Treatment depends on the underlying cause. Presumed bacterial pneumonia is treated with antibiotics.

Vaccinations against Haemophilus influenzae and Streptococcus pneumoniae have good evidence to support their use. Vaccinating children against Streptococcus pneumoniae has also led to a decreased incidence of these infections in adults, because many adults acquire infections from children. A vaccine against Streptococcus pneumoniae is also available for adults, and has been found to decrease the risk of invasive pneumococcal disease.


Community acquired pneumonia

Hospital acquired pneumonia

Aspiration pneumonia

Pneumonia that begins outside of the hospital or is diagnosed within 48 hrs after the admission to the hospital in a patient who has not resided in long term care facility for 14 days or more before the onset of symptoms.


Pulmonary defense mechanisms (cough reflex, mucociliary clearance system, immune responses) normally prevent the development of LRTI following aspiration of oropharyngeal secretions containing bacteria or inhalation of infected aerosols. Aspiration pneumonia occurs when there is defect in or more of normal host defense mechanisms or when a very large infections inoculums or a highly virulent pathogen overwhelms the host.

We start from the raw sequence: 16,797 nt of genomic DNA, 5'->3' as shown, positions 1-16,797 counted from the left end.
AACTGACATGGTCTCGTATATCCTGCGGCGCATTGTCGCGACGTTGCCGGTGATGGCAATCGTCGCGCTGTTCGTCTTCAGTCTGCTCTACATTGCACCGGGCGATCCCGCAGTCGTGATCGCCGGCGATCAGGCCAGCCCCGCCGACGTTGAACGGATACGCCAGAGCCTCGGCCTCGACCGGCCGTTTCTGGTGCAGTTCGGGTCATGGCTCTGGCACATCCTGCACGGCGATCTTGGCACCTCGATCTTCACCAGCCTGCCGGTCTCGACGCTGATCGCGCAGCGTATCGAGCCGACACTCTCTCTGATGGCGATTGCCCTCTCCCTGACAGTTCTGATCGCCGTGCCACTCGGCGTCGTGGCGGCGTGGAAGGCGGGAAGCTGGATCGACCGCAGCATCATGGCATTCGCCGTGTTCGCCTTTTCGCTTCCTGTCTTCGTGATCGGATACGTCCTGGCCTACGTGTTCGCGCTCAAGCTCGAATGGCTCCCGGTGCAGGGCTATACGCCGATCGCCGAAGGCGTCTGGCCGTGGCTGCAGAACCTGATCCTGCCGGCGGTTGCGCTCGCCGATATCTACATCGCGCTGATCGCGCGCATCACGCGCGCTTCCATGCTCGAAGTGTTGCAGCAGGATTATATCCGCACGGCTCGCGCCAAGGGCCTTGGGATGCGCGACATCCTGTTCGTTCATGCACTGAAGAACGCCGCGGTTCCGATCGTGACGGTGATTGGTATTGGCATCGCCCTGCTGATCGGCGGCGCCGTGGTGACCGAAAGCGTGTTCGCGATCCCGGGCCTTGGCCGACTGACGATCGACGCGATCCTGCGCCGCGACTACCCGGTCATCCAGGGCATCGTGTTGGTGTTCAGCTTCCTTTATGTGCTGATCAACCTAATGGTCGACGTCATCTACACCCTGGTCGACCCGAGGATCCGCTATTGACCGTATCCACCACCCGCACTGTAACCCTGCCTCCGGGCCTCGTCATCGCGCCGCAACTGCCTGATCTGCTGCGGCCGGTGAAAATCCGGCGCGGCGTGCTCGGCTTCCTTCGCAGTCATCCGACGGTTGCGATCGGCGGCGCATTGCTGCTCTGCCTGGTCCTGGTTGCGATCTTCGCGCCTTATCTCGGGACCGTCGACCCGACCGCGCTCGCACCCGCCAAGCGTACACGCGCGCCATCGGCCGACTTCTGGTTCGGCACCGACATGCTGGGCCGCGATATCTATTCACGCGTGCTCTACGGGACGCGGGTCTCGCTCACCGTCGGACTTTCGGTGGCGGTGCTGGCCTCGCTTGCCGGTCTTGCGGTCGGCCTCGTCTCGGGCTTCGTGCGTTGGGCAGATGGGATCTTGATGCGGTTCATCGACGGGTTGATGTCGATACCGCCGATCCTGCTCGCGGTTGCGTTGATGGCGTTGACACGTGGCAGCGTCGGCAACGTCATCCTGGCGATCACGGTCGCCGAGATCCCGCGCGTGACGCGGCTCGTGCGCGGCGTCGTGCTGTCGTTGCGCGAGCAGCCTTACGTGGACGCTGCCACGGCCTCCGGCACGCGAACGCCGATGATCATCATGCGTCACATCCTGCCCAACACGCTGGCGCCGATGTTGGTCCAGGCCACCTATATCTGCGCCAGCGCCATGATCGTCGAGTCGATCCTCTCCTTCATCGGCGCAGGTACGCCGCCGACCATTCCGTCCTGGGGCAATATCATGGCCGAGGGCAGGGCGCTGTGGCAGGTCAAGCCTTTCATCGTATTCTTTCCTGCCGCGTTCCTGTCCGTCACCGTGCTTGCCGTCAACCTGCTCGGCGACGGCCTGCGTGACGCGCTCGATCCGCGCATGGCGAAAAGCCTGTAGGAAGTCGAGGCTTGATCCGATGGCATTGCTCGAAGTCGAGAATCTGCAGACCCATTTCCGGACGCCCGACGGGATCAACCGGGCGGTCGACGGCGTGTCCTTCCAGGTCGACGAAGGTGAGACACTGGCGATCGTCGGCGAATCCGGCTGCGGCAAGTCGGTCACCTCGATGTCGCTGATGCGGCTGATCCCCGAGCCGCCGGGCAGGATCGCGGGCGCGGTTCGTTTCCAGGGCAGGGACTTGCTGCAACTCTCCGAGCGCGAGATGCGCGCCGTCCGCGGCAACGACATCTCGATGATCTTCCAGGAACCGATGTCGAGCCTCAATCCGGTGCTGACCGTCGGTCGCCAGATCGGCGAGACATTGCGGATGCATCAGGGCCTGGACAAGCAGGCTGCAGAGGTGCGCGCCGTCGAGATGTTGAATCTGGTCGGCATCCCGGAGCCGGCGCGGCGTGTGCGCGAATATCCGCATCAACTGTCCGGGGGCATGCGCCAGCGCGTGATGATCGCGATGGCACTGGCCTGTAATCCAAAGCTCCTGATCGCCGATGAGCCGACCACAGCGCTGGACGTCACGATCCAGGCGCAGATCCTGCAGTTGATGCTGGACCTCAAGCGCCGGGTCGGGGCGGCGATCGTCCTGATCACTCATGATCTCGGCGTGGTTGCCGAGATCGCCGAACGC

Risks Factors :

Age Co morbidities: Pulmonary disease Cardiac disease Liver disease Renal disease Preceding influenza Alcohol abuse Tobacco abuse Immunosuppression HIV/AIDS Chronic corticosteroid use

ETIOLOGY: S.pneumoniae is the most common cause followed by H.influenzae and Mycoplasma pneumoniae.S.aureus, Legionella species, Moraxella and Chlamydia accounts for most of the remainder. Viruses accounts for up to 15 percent. CLINICAL FEATURES: SIGNS AND SYMPTOMS: I-PNEUMOCOCCAL LOBAR PNEUMONIA a-Cough initially dry and then may be blood stained, rust colored b- Fever c- Dyspnea d- WBC count is raised e- Chest x-ray shows consolidation confined to one or more lobes of lungs